Only it isn’t an earthquake. The island is moving. Sneaky Jack is familiar with that initial rumble, the shake of the sea bubbling underneath, the inevitable plunge into adventure, the only thing he knows.

But this is not the pace of a schooner. It is luxuriant, and even the destruction is relatively sedate: it is only cliff faces, the rock surfaces that avalanche forward, lunging into the unsteady earth with dramatic crashes, dispersing birds and, Sneaky Jack imagines, having just gotten acquainted with a variety, obliterating entire insect cultures.

Though its pace is not fatal, the island’s resolve is steady. Sneaky Jack rushes into the jungle, with all the hopelessness of a lemming freshly endowed with self-awareness. He is as directionless now as he had been on his arrival. Only now, he finally realises that humans, even pirates, are not welcome here.


Perhaps out of desperation, it makes an absurd gesture.

The island arches its back forward, revealing its true skin and obliterating the sham of an island in the process. As the last remnants of its rocky mask collapse into the sea, an underwater groan shakes the expanse, and all creatures empty themselves out of its orbit.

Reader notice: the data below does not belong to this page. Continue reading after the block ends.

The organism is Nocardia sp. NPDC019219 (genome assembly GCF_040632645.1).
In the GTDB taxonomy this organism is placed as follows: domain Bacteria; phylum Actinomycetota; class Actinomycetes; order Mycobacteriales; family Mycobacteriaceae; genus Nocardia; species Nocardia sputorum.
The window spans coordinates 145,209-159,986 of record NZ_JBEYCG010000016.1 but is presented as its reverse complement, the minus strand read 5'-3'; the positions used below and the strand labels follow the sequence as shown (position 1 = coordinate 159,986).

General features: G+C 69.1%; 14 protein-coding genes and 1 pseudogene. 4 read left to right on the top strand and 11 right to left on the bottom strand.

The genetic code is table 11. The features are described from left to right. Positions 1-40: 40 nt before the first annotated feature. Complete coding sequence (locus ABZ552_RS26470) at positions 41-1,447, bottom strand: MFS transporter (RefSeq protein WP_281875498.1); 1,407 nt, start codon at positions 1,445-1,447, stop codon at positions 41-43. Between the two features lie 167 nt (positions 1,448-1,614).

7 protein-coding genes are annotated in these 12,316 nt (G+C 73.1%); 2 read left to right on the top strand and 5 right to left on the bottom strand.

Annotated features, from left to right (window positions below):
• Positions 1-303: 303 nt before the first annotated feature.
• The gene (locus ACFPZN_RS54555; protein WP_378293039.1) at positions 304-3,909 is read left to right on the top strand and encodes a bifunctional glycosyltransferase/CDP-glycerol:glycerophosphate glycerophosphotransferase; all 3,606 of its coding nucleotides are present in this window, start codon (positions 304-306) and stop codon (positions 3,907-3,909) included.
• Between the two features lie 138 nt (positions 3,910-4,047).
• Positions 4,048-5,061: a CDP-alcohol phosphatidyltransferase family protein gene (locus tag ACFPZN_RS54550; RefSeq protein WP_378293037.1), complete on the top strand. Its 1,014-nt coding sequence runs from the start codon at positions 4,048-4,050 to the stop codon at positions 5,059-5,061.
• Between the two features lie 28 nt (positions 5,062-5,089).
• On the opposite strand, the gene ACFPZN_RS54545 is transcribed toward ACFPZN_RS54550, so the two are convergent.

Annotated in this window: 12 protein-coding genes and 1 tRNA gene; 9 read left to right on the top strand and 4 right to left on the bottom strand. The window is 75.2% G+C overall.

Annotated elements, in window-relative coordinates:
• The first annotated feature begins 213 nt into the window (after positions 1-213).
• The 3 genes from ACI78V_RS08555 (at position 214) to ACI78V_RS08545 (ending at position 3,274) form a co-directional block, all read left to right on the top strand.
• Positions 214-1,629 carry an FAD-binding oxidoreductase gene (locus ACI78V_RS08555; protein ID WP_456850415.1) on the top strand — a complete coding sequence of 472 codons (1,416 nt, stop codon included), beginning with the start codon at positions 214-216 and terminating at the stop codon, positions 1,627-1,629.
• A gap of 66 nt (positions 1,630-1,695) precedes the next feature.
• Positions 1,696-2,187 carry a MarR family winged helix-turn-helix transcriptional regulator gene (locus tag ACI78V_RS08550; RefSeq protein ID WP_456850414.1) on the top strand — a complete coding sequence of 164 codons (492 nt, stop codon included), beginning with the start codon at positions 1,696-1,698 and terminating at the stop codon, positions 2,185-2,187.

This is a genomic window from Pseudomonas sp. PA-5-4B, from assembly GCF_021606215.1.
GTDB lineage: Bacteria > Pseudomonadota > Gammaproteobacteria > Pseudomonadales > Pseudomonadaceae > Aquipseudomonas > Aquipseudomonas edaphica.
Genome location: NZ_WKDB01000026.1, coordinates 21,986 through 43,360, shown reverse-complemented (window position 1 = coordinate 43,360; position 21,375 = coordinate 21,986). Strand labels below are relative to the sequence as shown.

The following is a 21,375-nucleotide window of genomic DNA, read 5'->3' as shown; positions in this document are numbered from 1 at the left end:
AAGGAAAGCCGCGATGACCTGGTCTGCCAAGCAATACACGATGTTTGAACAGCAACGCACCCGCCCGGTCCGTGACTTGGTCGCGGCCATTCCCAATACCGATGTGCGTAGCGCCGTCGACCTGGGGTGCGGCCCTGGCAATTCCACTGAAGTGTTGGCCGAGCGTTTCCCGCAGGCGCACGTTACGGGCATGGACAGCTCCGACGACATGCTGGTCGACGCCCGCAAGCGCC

All except a single seagull.

It flies in full confidence, lowering itself to the beast’s level.

When it reaches the beast’s mile long neck, there is a foamy rumble, and its head is raised.

It is both shark and dragon; both frog and dinosaur. The seagull glides just under its leathery eyelid – which could have housed a dozen of flocks – and touches it with its wing.

The beast descends and, within seconds, disappears, leaving only a foamy mess in its wake.


The body of Sneaky Jack floats over the mess, as much detritus as anything else. The scarred, pock marked body has an immaculate tan, its wiry frame testament to the agile health he was endowed with, out of circumstance more than anything else.

He is entirely naked: and peripheries of his body are lost – a toe, bits of scalp – but his frame remains obstinately entire.

A school of fish, passing by after the beast had disappeared, entangle themselves in his hair.

With futile effort, one of them tries to chew itself free.


Teodor Reljic was once an addict, but now prefers tea. He thinks Malta is perfect for many things, even though co-running a fiction magazine may not necessarily be one of them. Still, he persists, for lack of any business and, indeed, common sense.